The April meeting of North Texas Jobs with Justice showcased some of the most exciting developments in worker justice. Bob Cash spoke for Fair Trade, Chris Rosell and others spoke for organizing, and Akwete Tyehimba gave us a terrific labor history lesson.
Bob Cash represents the Texas Fair Trade Coalition. He brought news that a historic new "trade agreement" will be negotiated in Dallas May 8-18th. The "Trans-Pacific Partnership" may end up being far bigger and far worse than NAFTA or any so-called "free trade agreements" so far. 11 unionists, 2 environmentalists, and over 600 corporate representatives will sit in on the Dallas negotiations.
These "corporate tools" liberalize major restrictions on corporations so that they can mistreat their employees and the environment almost at will. Even though many people are hoping that the Obama Administration will not negotiate treaties as bad as the previous ones, it is "the same old people and the same old agenda." If the treaty is enacted, it would be a "docking agreement" that is open to allowing even more countries negotiate their entry.
It is important to note that these international treaties override the laws of the signing countries, including the United States. In other words, a minimum wage law or an environmental restriction in the United States might be overriden by a foreign corporation with backing from the "free trade" administration. This is already in effect with previous treaties.
Bob Cash and a giant coalition of unions ,environmentalists and other progressive organizations, want to see major protests in Dallas while negotiations are underway. "The Battle in Seattle" of 1999 needs to be even bigger and stronger in Dallas! Cash says that our overall goal is to "put some sunshine" on these secret negotiations so that the American people can have our input.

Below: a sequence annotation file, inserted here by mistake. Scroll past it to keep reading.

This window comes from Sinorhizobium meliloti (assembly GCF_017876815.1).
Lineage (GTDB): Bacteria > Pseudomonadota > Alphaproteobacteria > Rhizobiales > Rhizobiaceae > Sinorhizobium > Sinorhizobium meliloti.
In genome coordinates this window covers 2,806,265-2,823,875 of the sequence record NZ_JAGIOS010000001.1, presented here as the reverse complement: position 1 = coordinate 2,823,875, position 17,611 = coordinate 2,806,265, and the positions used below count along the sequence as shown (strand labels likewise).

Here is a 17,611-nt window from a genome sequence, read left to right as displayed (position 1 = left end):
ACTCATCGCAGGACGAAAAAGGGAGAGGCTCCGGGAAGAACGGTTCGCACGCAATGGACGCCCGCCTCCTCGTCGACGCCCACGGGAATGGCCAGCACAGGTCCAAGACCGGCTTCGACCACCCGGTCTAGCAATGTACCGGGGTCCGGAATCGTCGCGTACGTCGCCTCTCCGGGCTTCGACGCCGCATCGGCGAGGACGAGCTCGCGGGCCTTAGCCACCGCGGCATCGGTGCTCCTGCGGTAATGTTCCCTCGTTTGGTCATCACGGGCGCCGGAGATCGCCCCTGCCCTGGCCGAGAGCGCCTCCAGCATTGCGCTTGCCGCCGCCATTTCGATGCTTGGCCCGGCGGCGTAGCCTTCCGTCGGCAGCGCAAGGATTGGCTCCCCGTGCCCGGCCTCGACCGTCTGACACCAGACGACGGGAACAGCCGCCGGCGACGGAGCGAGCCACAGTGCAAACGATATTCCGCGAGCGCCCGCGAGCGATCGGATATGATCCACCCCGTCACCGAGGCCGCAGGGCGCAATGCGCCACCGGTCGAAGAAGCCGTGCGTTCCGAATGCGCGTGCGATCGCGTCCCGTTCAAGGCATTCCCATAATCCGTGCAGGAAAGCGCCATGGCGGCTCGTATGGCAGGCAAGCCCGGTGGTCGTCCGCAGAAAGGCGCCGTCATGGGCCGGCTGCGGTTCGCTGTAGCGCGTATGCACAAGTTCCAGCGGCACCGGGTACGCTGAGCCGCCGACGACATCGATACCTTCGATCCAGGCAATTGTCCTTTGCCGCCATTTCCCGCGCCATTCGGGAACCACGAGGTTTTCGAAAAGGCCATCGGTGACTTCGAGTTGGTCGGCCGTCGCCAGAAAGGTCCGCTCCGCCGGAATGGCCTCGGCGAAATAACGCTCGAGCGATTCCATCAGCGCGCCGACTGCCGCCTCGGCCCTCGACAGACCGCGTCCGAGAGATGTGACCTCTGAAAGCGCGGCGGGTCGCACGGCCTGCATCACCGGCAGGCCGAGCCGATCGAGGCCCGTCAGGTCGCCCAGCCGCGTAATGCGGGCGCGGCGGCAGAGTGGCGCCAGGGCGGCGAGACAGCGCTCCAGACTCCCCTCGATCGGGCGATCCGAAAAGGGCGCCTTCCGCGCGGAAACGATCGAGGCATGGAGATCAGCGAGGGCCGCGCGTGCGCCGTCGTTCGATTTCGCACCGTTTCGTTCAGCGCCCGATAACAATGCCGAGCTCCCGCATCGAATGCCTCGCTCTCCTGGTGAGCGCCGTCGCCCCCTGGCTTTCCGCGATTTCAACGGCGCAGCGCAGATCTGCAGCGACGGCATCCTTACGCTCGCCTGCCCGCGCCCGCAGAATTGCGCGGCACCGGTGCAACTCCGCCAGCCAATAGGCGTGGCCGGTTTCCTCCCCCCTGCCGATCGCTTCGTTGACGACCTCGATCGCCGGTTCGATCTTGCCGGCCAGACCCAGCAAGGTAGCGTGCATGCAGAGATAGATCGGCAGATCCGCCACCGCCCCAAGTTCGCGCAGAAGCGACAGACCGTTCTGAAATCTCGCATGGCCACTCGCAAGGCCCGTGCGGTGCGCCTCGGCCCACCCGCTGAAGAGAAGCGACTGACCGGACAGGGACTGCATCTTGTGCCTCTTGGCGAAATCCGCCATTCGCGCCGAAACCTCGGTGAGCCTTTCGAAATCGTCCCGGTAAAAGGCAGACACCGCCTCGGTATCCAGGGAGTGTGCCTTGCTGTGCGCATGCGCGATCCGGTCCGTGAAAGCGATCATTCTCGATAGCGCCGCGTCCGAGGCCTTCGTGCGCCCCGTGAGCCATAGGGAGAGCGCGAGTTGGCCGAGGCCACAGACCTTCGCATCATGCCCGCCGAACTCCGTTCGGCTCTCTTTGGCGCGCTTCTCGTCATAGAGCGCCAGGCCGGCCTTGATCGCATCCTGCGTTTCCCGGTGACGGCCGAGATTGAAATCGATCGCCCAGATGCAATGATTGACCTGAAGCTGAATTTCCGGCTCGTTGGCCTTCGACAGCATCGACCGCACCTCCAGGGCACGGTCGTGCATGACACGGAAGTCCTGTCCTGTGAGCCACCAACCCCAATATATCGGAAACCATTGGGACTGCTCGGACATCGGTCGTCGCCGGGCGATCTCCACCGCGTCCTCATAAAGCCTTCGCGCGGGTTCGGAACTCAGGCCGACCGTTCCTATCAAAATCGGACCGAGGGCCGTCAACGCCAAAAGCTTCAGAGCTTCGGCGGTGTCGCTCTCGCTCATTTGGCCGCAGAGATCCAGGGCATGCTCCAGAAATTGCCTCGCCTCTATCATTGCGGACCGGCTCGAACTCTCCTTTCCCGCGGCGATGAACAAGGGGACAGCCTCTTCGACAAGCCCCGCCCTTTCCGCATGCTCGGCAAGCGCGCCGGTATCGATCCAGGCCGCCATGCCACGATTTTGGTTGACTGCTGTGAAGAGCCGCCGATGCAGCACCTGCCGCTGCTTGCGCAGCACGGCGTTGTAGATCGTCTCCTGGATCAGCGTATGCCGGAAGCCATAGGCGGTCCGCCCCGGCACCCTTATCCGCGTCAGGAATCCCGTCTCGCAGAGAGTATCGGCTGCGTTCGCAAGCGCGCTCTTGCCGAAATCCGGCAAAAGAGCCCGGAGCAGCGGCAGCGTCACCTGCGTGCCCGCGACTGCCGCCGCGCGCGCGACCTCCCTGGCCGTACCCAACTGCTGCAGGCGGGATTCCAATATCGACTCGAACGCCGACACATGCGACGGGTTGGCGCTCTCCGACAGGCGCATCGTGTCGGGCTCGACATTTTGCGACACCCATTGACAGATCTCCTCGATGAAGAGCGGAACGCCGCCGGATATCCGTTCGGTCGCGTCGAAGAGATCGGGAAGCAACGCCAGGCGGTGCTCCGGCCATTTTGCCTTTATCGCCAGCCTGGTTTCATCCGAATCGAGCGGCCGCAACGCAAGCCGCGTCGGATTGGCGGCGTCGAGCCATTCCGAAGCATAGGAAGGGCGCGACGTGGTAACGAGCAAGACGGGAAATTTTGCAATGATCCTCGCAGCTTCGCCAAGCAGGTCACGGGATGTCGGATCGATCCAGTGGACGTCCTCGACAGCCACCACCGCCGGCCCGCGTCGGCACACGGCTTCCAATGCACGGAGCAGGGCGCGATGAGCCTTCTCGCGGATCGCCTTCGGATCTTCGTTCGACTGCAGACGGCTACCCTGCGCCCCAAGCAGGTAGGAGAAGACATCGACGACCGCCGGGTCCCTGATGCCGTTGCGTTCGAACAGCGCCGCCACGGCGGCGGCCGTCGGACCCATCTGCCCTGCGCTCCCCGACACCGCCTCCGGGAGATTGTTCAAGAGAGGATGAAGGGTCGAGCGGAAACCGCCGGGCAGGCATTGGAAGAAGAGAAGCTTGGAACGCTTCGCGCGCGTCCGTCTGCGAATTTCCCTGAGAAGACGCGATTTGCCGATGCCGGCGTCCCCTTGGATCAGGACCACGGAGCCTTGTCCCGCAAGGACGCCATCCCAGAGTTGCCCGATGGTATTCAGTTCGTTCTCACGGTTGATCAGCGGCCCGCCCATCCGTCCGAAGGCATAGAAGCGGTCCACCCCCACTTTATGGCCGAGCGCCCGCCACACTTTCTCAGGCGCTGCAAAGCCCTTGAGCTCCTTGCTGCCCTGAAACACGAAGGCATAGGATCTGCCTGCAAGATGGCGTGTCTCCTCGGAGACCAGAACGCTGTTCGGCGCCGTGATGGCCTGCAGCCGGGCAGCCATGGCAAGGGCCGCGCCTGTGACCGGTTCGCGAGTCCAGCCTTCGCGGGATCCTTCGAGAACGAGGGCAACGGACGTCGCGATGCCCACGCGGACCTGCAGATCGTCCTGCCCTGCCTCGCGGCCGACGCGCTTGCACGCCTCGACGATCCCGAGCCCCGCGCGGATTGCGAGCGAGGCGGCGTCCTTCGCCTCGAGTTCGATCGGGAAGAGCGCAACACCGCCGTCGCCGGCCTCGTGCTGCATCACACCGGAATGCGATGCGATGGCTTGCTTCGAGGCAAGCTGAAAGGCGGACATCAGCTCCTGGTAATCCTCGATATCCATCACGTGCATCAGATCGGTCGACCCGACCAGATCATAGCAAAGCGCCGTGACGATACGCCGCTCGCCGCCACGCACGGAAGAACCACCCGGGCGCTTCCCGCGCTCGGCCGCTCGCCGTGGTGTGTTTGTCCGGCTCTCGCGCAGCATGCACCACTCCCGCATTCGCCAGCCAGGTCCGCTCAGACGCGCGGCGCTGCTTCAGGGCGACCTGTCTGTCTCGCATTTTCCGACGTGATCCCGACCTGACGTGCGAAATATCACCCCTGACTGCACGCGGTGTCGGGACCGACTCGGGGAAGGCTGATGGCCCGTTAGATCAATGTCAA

Kevin Blair (pictured at right during the JwJ meeting) asks for community support for his efforts to help employees of the world's biggest private employer defend themselves. Walmart has made headlines for the ways that it mistreats its "associates." At one time, the response of the union movement was confused. On the one hand, they asked employees to organize but, on the other hand, some unions asked the public to stop buying at Walmart. The new strategy is much more likely to succeed. The workers at Walmart must organize to defend themselves, and it is up to us to help them!
Teamster organizer Chris Rosell is in North Texas to help us kick off an organizing campaign that relies on community support. They need church leaders, civil rights activists, and community people to show their support for organizing workers. Not all union leaders have reached the same conclusion, but several have, and they often start with groups like Jobs with Justice.
We assured Rosell that organizations like Occupy Dallas and MoveOn (both of whom were represented at the meeting) understand the importance of such support and are eager to supply it. People can start by contacting us.
Akwete Tyehimba of the Pan African Connection and I have prepared a 15-minute dramatization of the history of Mayday and the fight for the 8-hour day. The April JwJ meeting ran too long to run through the whole thing, but we did the last two minutes to great applause from the meeting. Any organization that would like to see our presentation is invited to contact us.
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